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Press Release  Door-to-door Marketer for Competitive Electric Suppliers Agrees to Stop Massachusetts Sales

Settlement with Platinum Advertising Resolves Claims that the Third-Party Marketer Deceived Customers in Massachusetts
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  • Office of Attorney General Maura Healey

Media Contact   for Door-to-door Marketer for Competitive Electric Suppliers Agrees to Stop Massachusetts Sales

Chloe Gotsis

BOSTON Platinum Advertising, a third-party marketer for competitive electric suppliers, has agreed not to operate in Massachusetts for one year and to pay $150,000 to settle allegations of deceptive marketing and sales tactics that lured customers into costly contracts with high electricity supply rates, Attorney General Maura Healey announced today.

In an assurance of discontinuance, filed in Suffolk Superior Court, the AG’s Office alleges that Platinum Advertising, through its door-to-door marketing on behalf of competitive electric suppliers, falsely promised energy savings, falsely represented an affiliation with the customer’s utility company, switched customers to a competitive electric supplier without authorization, entered customers’ homes without permission, and berated customers who refused to sign a contract with one of the suppliers for whom Platinum marketed electricity supply.

The AG’s Office also alleges that customers who switched to competitive electric suppliers through Platinum Advertising ultimately paid more for electricity than if they had stayed with their utility.

“Residents in Massachusetts depend on reliable and affordable electricity for their homes – they should not be taken advantage of by door-to-door salespeople trying to trick them into high-priced contracts,” AG Healey. “This case is part of my office’s efforts to stop predatory competitive supply companies, and the aggressive third-party marketers who work on their behalf, from scamming customers in our state.”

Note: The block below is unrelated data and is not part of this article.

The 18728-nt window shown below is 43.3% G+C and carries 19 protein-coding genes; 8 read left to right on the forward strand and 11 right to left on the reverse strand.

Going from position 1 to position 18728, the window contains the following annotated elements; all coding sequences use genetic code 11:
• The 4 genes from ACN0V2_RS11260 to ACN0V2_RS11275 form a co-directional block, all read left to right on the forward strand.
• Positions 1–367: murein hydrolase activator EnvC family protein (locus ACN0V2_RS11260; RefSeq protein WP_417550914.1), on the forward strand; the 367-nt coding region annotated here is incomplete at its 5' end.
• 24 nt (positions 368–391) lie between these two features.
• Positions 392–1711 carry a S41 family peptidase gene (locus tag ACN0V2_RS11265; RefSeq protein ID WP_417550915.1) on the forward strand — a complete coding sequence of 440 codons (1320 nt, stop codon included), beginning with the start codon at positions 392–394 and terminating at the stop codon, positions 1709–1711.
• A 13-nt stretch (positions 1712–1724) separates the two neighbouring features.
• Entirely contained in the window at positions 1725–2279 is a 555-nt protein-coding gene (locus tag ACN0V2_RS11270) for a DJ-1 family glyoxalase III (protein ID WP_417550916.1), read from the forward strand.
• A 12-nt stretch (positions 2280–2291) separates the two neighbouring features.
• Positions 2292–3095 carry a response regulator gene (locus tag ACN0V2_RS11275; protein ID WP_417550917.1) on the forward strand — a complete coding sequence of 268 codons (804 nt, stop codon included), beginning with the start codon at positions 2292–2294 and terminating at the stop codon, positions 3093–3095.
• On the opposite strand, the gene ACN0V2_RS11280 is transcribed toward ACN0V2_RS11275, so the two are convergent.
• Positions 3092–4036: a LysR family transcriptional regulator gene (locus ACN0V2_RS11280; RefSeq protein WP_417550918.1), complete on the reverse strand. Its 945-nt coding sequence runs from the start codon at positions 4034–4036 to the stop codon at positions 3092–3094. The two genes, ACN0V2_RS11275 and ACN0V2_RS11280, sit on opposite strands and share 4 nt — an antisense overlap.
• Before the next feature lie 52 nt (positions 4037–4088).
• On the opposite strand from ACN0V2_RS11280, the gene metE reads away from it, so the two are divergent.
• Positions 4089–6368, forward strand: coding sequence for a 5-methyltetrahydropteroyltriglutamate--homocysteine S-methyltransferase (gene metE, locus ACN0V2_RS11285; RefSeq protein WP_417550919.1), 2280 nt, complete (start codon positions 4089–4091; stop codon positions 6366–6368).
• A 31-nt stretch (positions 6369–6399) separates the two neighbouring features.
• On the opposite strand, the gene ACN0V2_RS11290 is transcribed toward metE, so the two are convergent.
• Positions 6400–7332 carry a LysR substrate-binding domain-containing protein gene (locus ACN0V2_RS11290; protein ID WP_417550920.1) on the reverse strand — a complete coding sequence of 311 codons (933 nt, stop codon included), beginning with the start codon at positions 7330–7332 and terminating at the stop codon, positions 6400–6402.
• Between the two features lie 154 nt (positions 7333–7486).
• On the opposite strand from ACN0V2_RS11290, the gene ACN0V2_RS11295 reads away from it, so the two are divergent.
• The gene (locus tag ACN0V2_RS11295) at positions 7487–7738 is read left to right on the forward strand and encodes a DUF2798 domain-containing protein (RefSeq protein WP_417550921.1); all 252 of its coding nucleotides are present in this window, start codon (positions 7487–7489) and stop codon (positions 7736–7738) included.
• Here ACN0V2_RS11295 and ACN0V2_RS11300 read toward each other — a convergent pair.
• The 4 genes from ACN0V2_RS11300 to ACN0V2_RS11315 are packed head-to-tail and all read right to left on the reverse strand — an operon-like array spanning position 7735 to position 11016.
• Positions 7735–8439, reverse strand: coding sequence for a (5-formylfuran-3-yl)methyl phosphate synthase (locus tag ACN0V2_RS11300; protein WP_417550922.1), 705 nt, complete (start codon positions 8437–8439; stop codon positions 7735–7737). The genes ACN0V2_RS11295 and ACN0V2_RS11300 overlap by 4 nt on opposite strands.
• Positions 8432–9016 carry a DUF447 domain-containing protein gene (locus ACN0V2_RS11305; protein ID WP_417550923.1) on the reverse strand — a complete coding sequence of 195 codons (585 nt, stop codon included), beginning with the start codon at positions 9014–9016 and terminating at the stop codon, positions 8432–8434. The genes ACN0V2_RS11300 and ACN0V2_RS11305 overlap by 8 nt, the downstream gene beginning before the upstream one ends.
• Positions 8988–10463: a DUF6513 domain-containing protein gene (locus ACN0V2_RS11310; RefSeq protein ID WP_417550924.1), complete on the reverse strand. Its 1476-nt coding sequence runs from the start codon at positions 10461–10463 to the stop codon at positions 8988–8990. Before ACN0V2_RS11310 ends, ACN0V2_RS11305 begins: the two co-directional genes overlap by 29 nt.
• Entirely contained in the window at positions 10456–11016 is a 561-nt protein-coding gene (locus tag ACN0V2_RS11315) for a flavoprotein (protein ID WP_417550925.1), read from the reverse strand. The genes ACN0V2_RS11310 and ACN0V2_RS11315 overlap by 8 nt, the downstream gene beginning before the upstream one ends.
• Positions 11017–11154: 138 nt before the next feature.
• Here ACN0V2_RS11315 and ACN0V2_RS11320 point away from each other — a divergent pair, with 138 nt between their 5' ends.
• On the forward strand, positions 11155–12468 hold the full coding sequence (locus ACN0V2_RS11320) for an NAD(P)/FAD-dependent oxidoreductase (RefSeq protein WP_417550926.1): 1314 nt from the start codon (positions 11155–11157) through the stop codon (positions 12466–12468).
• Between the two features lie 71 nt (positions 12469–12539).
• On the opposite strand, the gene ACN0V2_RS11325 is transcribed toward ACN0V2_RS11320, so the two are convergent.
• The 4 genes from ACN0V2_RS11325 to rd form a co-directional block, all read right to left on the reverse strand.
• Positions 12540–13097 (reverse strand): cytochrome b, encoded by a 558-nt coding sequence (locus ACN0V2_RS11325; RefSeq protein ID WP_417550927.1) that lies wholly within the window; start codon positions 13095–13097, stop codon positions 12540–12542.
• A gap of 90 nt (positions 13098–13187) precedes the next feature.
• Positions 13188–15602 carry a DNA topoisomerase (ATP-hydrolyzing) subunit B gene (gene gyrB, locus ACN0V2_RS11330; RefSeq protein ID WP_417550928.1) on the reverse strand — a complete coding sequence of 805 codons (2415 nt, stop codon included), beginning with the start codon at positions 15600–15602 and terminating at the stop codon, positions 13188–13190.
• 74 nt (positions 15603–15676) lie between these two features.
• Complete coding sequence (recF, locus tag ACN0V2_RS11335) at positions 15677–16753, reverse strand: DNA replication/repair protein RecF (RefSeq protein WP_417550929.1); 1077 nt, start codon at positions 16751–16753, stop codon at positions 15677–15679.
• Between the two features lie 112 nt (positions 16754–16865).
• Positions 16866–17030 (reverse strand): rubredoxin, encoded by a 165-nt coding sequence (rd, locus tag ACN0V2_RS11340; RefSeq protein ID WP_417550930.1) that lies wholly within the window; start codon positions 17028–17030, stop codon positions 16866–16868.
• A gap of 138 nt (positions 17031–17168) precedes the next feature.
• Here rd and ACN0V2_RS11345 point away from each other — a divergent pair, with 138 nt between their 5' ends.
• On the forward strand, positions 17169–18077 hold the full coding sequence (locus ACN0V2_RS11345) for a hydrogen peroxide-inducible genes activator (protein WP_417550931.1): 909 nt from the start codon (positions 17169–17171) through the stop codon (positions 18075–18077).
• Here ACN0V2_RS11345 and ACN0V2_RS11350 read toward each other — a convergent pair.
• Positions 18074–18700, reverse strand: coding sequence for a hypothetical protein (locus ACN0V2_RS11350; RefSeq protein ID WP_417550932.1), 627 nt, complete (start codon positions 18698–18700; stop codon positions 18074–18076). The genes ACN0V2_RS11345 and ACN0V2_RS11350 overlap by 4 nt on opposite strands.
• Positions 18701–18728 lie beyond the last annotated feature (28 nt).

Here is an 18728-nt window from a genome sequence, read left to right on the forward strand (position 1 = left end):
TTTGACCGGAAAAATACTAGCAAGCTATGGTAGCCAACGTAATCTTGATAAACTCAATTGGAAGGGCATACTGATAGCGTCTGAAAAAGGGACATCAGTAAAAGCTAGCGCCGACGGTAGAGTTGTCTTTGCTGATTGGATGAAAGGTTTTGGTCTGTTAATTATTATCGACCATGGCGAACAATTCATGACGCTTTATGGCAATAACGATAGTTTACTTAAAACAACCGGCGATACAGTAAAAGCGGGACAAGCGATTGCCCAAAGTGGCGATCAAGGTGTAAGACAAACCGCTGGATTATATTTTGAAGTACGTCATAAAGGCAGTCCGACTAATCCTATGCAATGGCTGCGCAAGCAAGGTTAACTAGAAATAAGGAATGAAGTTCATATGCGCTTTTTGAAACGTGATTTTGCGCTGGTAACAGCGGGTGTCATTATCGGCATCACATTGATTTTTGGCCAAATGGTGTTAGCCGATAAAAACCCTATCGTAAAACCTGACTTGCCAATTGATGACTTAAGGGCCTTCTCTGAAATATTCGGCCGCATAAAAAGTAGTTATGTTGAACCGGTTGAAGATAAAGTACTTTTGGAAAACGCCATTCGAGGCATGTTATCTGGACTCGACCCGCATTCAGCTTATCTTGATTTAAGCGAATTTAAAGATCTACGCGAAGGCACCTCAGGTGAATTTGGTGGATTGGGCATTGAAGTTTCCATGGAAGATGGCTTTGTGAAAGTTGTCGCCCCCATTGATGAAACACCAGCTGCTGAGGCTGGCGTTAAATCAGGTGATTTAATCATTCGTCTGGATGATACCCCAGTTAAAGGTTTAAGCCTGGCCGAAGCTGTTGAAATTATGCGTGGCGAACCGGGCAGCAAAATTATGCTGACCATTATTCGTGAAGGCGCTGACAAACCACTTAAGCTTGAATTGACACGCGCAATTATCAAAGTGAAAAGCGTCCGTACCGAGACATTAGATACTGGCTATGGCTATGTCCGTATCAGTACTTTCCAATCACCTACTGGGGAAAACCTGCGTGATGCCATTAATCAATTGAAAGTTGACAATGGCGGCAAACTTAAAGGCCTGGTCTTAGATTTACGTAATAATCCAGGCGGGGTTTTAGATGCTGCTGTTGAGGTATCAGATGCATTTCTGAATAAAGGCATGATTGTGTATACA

Platinum Advertising sold retail electricity on behalf of various competitive suppliers, including Viridian Energy LLC, which the AG’s Office reached a $5 million settlement with in 2018 over allegations of deceptive marketing to Massachusetts customers.

Under the terms of the settlement with Platinum, the company and its employees will stop engaging in any conduct that is in violation of the state’s consumer protection law and its regulations. The company has agreed not to market or sell electricity or gas contracts to Massachusetts customers for a one-year period and has agreed to re-train all Platinum agents in the state and adopt a strict compliance policy that requires the termination of any Platinum agent who is complained about by three or more customers during any six-month period.

The company’s marketing materials must also accurately disclose the length of the customer’s contract and whether the contract will automatically renew and the amount of any termination fees.

This settlement is part of AG Healey’s ongoing efforts to address the unfair and deceptive practices in the individual residential electric supply market. In January, she filed legislation that would ban suppliers from contracting directly with residential customers for new contracts after Jan. 1, 2020. The legislation would not change Massachusetts’ cities and towns’ municipal aggregation programs or the markets for commercial and industrial electric supply.

The AG’s Office has also released two reports on the individual residential electric supply industry in Massachusetts. Together, the reports found that Massachusetts electric customers who switched to a competitive electric supplier paid $253 million more than if they had remained with their existing service over the course of three years (July 2015 – June 2018).

The AG’s Office also reached a $4 million settlement with Just Energy in December 2014 for deceptive marketing and sales, entering customers into agreements without their consent, and charging costly termination fees.

In October 2018, the AG’s Office sued Starion Energy for allegedly falsely promising customers electricity rate reductions in unsolicited telemarketing calls and pre-recorded robocalls and then charging those customers tens of millions of dollars more than they would have paid if they stayed with their utility company.

Any consumer or retailer with concerns about these deceptive marketing practices should file a complaint with the AG’s Office or call the consumer hotline at (617) 727-8400. Consumers with questions can also contact the Consumer Division of the Department of Public Utilities at (877) 886-5066. 

This case was handled by Deputy Division Chief Nathan Forster and Assistant Attorneys General Elizabeth Anderson and Joseph Dorfler, of AG Healey’s Energy and Telecommunications Division, with assistance from AG Healey's Civil Investigations Division.


Media Contact   for Door-to-door Marketer for Competitive Electric Suppliers Agrees to Stop Massachusetts Sales

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